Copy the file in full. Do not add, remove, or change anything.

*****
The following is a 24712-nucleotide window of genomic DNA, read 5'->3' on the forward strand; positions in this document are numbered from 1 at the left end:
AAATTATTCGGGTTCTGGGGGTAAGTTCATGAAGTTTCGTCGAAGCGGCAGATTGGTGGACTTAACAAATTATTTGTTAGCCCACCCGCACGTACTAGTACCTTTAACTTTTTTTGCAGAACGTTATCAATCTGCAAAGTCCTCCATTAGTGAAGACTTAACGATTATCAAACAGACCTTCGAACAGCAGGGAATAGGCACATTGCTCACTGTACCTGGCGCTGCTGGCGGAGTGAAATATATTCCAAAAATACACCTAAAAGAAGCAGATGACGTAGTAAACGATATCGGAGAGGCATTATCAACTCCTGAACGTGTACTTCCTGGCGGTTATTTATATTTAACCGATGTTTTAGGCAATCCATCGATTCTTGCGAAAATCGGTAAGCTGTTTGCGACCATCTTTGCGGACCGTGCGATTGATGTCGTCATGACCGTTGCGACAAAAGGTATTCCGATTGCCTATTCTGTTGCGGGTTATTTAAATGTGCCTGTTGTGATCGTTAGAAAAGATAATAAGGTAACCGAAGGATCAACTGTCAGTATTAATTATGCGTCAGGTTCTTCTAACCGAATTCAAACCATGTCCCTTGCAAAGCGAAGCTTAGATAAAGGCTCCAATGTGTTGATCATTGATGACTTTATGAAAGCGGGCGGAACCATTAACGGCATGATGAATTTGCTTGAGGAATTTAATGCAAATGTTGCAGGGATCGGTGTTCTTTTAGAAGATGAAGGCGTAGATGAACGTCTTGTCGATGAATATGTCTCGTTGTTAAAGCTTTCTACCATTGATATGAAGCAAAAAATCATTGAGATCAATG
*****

The following is a 24712-nucleotide window of genomic DNA, read 5'->3' on the forward strand; positions in this document are numbered from 1 at the left end:
AAATTATTCGGGTTCTGGGGGTAAGTTCATGAAGTTTCGTCGAAGCGGCAGATTGGTGGACTTAACAAATTATTTGTTAGCCCACCCGCACGTACTAGTACCTTTAACTTTTTTTGCAGAACGTTATCAATCTGCAAAGTCCTCCATTAGTGAAGACTTAACGATTATCAAACAGACCTTCGAACAGCAGGGAATAGGCACATTGCTCACTGTACCTGGCGCTGCTGGCGGAGTGAAATATATTCCAAAAATACACCTAAAAGAAGCAGATGACGTAGTAAACGATATCGGAGAGGCATTATCAACTCCTGAACGTGTACTTCCTGGCGGTTATTTATATTTAACCGATGTTTTAGGCAATCCATCGATTCTTGCGAAAATCGGTAAGCTGTTTGCGACCATCTTTGCGGACCGTGCGATTGATGTCGTCATGACCGTTGCGACAAAAGGTATTCCGATTGCCTATTCTGTTGCGGGTTATTTAAATGTGCCTGTTGTGATCGTTAGAAAAGATAATAAGGTAACCGAAGGATCAACTGTCAGTATTAATTATGCGTCAGGTTCTTCTAACCGAATTCAAACCATGTCCCTTGCAAAGCGAAGCTTAGATAAAGGCTCCAATGTGTTGATCATTGATGACTTTATGAAAGCGGGCGGAACCATTAACGGCATGATGAATTTGCTTGAGGAATTTAATGCAAATGTTGCAGGGATCGGTGTTCTTTTAGAAGATGAAGGCGTAGATGAACGTCTTGTCGATGAATATGTCTCGTTGTTAAAGCTTTCTACCATTGATATGAAGCAAAAAATCATTGAGATCAATG